Ghosts Next Door

Ghosts Next Door
by Lopaka Kapanui

Aug 14, 2021

Why I Don't Sage or Smudge

The other night after our Ghosts of Old Honolulu walking tour, when most of my guests were leaving, a young woman came running back to talk to me. She mentioned that she sensed a lot of grief in one of the places we visited and asked if I ever saged the space and ended her question with a millennial “just so you know” comment at the end. 

I told her flat out that I do know, and no, I don’t sage the space. I’ve never saged anything. It is not my practice nor my culture to do so.

I explained that as a native Hawaiian and a cultural practitioner, I follow the protocols of my own ancestral teachings for blessings and cleansings using the elements that are native to Hawai‘i that my own ancestors utilized. For me to smudge an area or use white sage, which is not indigenous to Hawai‘i, would be appropriation. 

People ask me about sage a lot and I don’t often give a long explanation. I usually just say, “no” or shrug my shoulders. I may smile and nod as someone explains that they saged their Hawaii Kai home to rid it of ghosts, even though they have no First Nations ties. People will do what they feel they need to and it’s not my place to tell them they’re wrong. 

However in my own practice, aside from not wishing to support the commodification of white sage which is native to North America and has been used by indigenous people for hundreds of years, I am trained in the ways of my mother who learned from her mother, her grandparents, her great grandparents and so on -- going back to a time we call antiquity. We follow the practices that are connected to our DNA. Also, white sage is not the “end all” of negative energy and hauntings that people think it is.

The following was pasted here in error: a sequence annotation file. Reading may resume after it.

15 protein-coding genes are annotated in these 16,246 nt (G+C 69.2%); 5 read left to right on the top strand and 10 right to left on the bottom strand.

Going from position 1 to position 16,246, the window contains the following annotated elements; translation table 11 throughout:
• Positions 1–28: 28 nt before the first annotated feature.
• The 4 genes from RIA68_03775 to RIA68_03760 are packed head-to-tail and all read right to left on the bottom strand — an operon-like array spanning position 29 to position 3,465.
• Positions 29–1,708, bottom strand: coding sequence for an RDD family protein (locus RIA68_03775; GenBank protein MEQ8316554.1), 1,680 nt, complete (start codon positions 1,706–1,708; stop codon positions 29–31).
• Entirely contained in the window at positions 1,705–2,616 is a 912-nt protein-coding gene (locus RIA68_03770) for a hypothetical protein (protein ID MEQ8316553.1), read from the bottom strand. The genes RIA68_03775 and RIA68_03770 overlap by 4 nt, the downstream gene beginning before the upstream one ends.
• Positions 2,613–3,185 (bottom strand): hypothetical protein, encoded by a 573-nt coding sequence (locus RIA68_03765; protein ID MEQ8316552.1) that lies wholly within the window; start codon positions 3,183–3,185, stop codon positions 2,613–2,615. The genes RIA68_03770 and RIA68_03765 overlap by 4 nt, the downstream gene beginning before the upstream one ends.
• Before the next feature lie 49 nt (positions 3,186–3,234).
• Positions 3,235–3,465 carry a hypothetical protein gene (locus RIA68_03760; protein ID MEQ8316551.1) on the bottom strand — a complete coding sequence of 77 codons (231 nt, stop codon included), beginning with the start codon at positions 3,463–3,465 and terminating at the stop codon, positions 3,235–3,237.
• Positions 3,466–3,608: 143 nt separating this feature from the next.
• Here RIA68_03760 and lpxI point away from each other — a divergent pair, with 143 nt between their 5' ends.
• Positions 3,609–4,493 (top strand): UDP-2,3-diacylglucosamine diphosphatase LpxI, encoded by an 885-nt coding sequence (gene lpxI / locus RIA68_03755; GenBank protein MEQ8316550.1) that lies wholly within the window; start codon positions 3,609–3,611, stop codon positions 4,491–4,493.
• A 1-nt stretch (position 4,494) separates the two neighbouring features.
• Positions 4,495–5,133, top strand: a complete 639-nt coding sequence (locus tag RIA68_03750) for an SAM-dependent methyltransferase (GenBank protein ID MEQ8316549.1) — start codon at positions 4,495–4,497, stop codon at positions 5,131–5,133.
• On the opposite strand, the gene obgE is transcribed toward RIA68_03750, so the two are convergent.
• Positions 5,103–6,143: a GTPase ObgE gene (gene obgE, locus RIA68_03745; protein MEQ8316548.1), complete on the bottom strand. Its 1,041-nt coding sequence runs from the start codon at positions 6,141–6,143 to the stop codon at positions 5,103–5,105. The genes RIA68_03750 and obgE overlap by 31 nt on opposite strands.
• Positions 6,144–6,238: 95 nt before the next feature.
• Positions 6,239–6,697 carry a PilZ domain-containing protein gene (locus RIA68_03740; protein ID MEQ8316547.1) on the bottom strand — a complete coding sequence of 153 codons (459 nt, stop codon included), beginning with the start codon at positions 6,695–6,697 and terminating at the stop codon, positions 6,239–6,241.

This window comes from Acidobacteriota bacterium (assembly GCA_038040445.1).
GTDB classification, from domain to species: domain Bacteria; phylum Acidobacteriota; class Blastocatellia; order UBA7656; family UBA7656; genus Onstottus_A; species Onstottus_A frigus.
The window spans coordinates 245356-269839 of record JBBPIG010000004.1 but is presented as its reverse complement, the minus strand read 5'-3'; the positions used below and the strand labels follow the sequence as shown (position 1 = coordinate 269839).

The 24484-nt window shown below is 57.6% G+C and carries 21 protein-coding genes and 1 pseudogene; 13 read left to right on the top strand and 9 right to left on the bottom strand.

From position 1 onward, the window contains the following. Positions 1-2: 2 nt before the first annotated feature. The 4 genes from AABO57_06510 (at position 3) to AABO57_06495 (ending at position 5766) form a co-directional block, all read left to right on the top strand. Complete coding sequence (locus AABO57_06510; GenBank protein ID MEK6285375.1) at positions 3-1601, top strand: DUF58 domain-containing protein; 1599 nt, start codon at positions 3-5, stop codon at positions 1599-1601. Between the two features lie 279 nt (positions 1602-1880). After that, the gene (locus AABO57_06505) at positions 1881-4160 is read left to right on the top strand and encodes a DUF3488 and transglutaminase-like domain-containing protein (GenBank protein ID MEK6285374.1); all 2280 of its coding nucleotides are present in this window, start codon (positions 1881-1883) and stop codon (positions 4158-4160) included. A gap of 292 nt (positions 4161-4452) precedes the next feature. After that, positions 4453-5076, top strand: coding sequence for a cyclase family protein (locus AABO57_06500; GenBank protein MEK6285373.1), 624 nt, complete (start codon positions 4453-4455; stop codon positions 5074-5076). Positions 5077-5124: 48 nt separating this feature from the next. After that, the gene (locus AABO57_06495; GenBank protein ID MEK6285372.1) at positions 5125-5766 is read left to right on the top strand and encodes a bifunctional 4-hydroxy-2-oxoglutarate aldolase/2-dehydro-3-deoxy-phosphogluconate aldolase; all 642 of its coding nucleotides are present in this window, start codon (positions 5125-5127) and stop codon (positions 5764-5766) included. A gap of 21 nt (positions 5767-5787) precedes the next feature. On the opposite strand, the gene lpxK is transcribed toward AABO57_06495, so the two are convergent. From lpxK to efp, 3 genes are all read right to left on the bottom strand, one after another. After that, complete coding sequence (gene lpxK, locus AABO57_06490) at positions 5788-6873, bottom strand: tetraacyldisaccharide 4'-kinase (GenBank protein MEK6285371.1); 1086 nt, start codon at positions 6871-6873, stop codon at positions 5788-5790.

If a space “feels” heavy or negative, I will offer a prayer in the form of a Hawaiian chant. If I’m asked to bless a home, a business, a boat, or some other space, I do so with positive intention, following the teachings of my ancestors and the native elements provided to me by my homeland. I don’t do blessings and cleansings to earn money or because it’s trendy or popular or someone on Instagram told me I should. Doing so would go against everything my mother taught me, and I am not interested in waking up to an ethereal slap upside my head!

When people feel burdened by negative energy and ask for help, I will often tell them to first do what is in their heart, with good intention. If you’re able to learn and follow the spiritual teachings of your culture, then do so. If you’re unsure, ask for help. Ask an elder or a community leader. Call upon your ancestors for guidance. If none of that works, then call me and I will try my best to bring comfort to you, your family, and your space -- but I won’t be bringing sage with me.


A lot of people have commented and reached out to me regarding my post on why I don’t sage or smudge. I want to make it clear that I never said sage doesn’t belong in Hawai‘i, I am merely stating that white sage, Salvia apiana, is not indigenous to these islands and it is not an element in the teachings of my ancestors. The word “sage” may appear in our Hawaiian lexicon but it does not alter the fact that our ancestors did not use white sage in their ceremonies. If YOU want to burn sage in your home or business, it’s completely up to you. However, there are a few things you should know about acquiring white sage.